The Max Schewitz Foundation will bring its Screens for Teens, a free school-wide ECG screening program to Deerfield High School on Wednesday, Dec. 12 The Foundation’s mission to help identify students who are at risk of sudden cardiac death (SCD) before they are stricken.
Testing is open to all Deerfield High School students who have turned in the written permission form. In addition to the free ECG, a subset of students will receive free echocardiograms. The Foundation is on pace to test almost 35,000 students by the end of the school year.
“We are especially fortunate to be able to bring the Max Schewitz Foundation ECG screening to our school,” said Ken Williams, principal at Deerfield High School. “Every time we have conducted these screenings, doctors have identified some students who need to pursue further analysis. My hope is that we have every student in our building tested. There really is no room for missing something this important.”
In 2005, Max died suddenly and unexpectedly at age 20 from an undiagnosed cardiac condition. Like so many others victims of SCD, Max had no previous medical conditions or warning signs. If he had been diagnosed, life-saving treatments could have been implemented.
Interpretation of All Screens for Teens ECGs is overseen by Dr. Eli Lavie, of NorthShore University HealthSystems and Medical Director of the Max Schewitz Foundation. The Foundation's goal is that ECG tests will become a part of student’s routine physical exams.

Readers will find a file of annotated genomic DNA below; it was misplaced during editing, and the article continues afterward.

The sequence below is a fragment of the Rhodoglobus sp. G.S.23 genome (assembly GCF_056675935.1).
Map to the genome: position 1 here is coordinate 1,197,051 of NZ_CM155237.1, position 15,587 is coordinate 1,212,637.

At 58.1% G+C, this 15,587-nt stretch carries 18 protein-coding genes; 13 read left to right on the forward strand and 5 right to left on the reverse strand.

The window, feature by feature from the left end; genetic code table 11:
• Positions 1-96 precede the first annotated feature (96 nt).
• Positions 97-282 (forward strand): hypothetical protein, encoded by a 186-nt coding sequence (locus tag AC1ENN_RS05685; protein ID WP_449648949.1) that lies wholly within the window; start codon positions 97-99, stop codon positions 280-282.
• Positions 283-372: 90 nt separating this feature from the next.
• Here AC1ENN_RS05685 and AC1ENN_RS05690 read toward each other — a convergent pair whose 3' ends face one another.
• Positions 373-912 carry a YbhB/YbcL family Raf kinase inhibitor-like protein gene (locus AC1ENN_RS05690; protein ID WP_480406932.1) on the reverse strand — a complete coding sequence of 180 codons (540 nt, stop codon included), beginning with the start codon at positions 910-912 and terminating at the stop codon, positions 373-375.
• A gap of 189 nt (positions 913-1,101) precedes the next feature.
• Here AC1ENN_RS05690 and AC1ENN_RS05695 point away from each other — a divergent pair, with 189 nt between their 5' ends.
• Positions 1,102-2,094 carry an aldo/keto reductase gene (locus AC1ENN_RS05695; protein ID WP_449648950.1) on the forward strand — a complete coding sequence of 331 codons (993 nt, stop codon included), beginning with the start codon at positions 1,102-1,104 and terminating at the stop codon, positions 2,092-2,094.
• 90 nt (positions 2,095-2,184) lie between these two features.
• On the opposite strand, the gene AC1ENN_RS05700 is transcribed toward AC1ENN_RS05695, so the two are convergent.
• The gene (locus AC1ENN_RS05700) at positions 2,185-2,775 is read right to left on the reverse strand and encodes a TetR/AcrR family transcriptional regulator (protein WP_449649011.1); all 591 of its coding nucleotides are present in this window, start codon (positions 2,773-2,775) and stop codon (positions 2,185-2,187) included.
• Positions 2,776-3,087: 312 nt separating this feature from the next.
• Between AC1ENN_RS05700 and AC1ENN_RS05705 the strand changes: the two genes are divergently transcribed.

To register, download a paper form on www.maxandthewildthings.com or get one at school. Complete and return to school.
2012-2013 Screens for Teens testing dates:
- 2/13/13 – Wauconda High School
- 2/20/13 – The College of Lake County
- 2/27/13 – Grayslake North High School
About The Max Schewitz Foundation
Based in Lake Bluff, Ill., The Max Schewitz Foundation’s dual missions reflect Max’s life and death. His parents and family friends started the Foundation in 2005 after 20-year-old Max died suddenly from a cardiac arrhythmia. The Foundation works to prevent sudden cardiac death (SCD) in young people and to promote conservation of fragile reptile species and their ecosystems. To date, nearly 30,000 high school students have received free ECG testing from the Foundation. 492 students had abnormal results that required further evaluation and of those, 328 students were referred to a specialist for further medical evaluations. To learn more, call Mary Beth Schewitz at (847) 234-2206 or follow us on Twitter and Facebook.